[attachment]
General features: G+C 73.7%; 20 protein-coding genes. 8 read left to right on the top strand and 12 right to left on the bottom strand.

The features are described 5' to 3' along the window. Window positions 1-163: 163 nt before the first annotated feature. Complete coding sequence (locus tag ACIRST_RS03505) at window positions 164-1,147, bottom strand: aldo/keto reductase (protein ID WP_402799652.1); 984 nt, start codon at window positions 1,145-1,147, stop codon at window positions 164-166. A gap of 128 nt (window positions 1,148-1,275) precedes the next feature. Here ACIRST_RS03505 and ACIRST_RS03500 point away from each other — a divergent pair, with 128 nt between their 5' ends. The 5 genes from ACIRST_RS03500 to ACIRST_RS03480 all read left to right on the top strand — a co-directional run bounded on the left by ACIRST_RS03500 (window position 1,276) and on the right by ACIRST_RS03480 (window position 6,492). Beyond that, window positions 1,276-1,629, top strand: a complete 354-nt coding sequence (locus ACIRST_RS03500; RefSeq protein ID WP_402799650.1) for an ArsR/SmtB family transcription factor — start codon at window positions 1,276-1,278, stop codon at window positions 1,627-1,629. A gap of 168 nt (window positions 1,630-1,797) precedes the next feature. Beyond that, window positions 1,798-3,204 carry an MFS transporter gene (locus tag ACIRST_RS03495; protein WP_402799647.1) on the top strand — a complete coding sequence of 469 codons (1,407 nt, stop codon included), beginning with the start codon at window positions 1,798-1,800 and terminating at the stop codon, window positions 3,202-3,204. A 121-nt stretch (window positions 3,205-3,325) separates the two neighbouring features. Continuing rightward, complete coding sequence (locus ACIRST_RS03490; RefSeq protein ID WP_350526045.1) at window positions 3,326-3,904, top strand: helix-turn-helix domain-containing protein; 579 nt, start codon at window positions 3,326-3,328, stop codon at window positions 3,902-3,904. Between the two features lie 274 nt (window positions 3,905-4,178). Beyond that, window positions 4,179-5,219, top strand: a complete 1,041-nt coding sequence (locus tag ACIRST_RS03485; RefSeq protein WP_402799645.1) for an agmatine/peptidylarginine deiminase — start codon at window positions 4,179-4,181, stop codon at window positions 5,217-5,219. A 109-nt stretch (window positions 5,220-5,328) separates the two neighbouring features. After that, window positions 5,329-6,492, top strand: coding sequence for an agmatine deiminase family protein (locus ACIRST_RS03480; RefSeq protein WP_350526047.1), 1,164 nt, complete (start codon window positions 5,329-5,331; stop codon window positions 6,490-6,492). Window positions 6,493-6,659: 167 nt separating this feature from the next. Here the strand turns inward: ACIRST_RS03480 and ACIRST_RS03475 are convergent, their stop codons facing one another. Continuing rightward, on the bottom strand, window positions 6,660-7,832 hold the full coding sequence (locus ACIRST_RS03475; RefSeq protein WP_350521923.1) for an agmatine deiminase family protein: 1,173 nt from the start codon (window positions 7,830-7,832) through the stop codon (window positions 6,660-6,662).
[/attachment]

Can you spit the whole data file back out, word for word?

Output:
General features: G+C 73.7%; 20 protein-coding genes. 8 read left to right on the top strand and 12 right to left on the bottom strand.

The features are described 5' to 3' along the window. Window positions 1-163: 163 nt before the first annotated feature. Complete coding sequence (locus tag ACIRST_RS03505) at window positions 164-1,147, bottom strand: aldo/keto reductase (protein ID WP_402799652.1); 984 nt, start codon at window positions 1,145-1,147, stop codon at window positions 164-166. A gap of 128 nt (window positions 1,148-1,275) precedes the next feature. Here ACIRST_RS03505 and ACIRST_RS03500 point away from each other — a divergent pair, with 128 nt between their 5' ends. The 5 genes from ACIRST_RS03500 to ACIRST_RS03480 all read left to right on the top strand — a co-directional run bounded on the left by ACIRST_RS03500 (window position 1,276) and on the right by ACIRST_RS03480 (window position 6,492). Beyond that, window positions 1,276-1,629, top strand: a complete 354-nt coding sequence (locus ACIRST_RS03500; RefSeq protein ID WP_402799650.1) for an ArsR/SmtB family transcription factor — start codon at window positions 1,276-1,278, stop codon at window positions 1,627-1,629. A gap of 168 nt (window positions 1,630-1,797) precedes the next feature. Beyond that, window positions 1,798-3,204 carry an MFS transporter gene (locus tag ACIRST_RS03495; protein WP_402799647.1) on the top strand — a complete coding sequence of 469 codons (1,407 nt, stop codon included), beginning with the start codon at window positions 1,798-1,800 and terminating at the stop codon, window positions 3,202-3,204. A 121-nt stretch (window positions 3,205-3,325) separates the two neighbouring features. Continuing rightward, complete coding sequence (locus ACIRST_RS03490; RefSeq protein ID WP_350526045.1) at window positions 3,326-3,904, top strand: helix-turn-helix domain-containing protein; 579 nt, start codon at window positions 3,326-3,328, stop codon at window positions 3,902-3,904. Between the two features lie 274 nt (window positions 3,905-4,178). Beyond that, window positions 4,179-5,219, top strand: a complete 1,041-nt coding sequence (locus tag ACIRST_RS03485; RefSeq protein WP_402799645.1) for an agmatine/peptidylarginine deiminase — start codon at window positions 4,179-4,181, stop codon at window positions 5,217-5,219. A 109-nt stretch (window positions 5,220-5,328) separates the two neighbouring features. After that, window positions 5,329-6,492, top strand: coding sequence for an agmatine deiminase family protein (locus ACIRST_RS03480; RefSeq protein WP_350526047.1), 1,164 nt, complete (start codon window positions 5,329-5,331; stop codon window positions 6,490-6,492). Window positions 6,493-6,659: 167 nt separating this feature from the next. Here the strand turns inward: ACIRST_RS03480 and ACIRST_RS03475 are convergent, their stop codons facing one another. Continuing rightward, on the bottom strand, window positions 6,660-7,832 hold the full coding sequence (locus ACIRST_RS03475; RefSeq protein WP_350521923.1) for an agmatine deiminase family protein: 1,173 nt from the start codon (window positions 7,830-7,832) through the stop codon (window positions 6,660-6,662).